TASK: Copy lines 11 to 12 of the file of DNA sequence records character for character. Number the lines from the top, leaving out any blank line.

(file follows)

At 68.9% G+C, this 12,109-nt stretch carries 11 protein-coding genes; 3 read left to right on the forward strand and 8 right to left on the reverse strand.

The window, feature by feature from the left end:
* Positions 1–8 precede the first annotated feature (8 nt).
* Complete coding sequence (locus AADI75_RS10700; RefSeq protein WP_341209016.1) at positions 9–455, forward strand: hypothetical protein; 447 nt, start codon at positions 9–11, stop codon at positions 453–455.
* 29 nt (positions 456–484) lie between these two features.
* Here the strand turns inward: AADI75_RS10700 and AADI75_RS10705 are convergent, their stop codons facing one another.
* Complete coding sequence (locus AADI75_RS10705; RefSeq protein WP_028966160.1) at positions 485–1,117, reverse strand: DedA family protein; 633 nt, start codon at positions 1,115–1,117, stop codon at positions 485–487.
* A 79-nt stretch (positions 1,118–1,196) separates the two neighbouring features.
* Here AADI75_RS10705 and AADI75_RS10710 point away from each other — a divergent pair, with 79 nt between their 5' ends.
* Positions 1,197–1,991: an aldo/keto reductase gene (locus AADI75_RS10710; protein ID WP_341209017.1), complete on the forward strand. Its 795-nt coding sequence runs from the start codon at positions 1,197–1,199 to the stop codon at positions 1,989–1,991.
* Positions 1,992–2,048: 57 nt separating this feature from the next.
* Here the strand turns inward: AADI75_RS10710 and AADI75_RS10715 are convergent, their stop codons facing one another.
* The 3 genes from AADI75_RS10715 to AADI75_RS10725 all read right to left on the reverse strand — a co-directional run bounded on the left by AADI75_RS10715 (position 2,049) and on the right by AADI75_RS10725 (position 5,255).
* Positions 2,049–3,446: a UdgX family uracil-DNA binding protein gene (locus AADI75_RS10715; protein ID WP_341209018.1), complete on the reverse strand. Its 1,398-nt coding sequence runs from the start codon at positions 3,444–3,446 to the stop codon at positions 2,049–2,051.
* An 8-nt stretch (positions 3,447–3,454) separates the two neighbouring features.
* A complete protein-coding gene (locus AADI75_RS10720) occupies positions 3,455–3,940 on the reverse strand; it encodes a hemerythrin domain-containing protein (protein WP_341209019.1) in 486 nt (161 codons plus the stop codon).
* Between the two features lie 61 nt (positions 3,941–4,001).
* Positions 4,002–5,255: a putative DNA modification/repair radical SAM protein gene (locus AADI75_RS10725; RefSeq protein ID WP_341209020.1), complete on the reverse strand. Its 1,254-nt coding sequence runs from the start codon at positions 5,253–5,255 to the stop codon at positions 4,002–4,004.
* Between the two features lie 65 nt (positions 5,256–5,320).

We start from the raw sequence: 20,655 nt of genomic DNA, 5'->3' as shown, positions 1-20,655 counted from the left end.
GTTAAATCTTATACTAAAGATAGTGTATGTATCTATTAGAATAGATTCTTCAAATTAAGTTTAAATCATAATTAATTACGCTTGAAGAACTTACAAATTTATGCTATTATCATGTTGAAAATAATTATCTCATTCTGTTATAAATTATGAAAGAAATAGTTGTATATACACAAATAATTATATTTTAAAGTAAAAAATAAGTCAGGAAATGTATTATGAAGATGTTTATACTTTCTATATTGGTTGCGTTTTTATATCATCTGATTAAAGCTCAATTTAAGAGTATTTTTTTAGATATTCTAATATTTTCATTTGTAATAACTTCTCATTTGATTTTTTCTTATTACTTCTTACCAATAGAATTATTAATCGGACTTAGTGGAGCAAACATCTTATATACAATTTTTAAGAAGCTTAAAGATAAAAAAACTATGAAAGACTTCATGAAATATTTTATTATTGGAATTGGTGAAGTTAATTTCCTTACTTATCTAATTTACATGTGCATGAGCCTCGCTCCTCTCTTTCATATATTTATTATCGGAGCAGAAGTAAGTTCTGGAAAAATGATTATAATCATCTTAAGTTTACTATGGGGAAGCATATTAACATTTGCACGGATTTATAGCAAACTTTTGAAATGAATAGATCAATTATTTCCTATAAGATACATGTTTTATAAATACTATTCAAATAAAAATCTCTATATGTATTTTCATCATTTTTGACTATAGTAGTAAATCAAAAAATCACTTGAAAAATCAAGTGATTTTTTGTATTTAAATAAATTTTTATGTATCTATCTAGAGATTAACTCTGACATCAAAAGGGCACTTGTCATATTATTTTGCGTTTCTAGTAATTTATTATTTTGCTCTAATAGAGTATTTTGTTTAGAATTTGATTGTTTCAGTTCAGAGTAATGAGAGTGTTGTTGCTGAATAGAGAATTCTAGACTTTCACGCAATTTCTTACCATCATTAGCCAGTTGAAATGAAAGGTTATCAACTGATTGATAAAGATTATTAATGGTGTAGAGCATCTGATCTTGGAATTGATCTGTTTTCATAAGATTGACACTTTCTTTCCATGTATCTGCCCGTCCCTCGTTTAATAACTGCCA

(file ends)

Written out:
* Positions 1,992–2,048: 57 nt separating this feature from the next.
* Here the strand turns inward: AADI75_RS10710 and AADI75_RS10715 are convergent, their stop codons facing one another.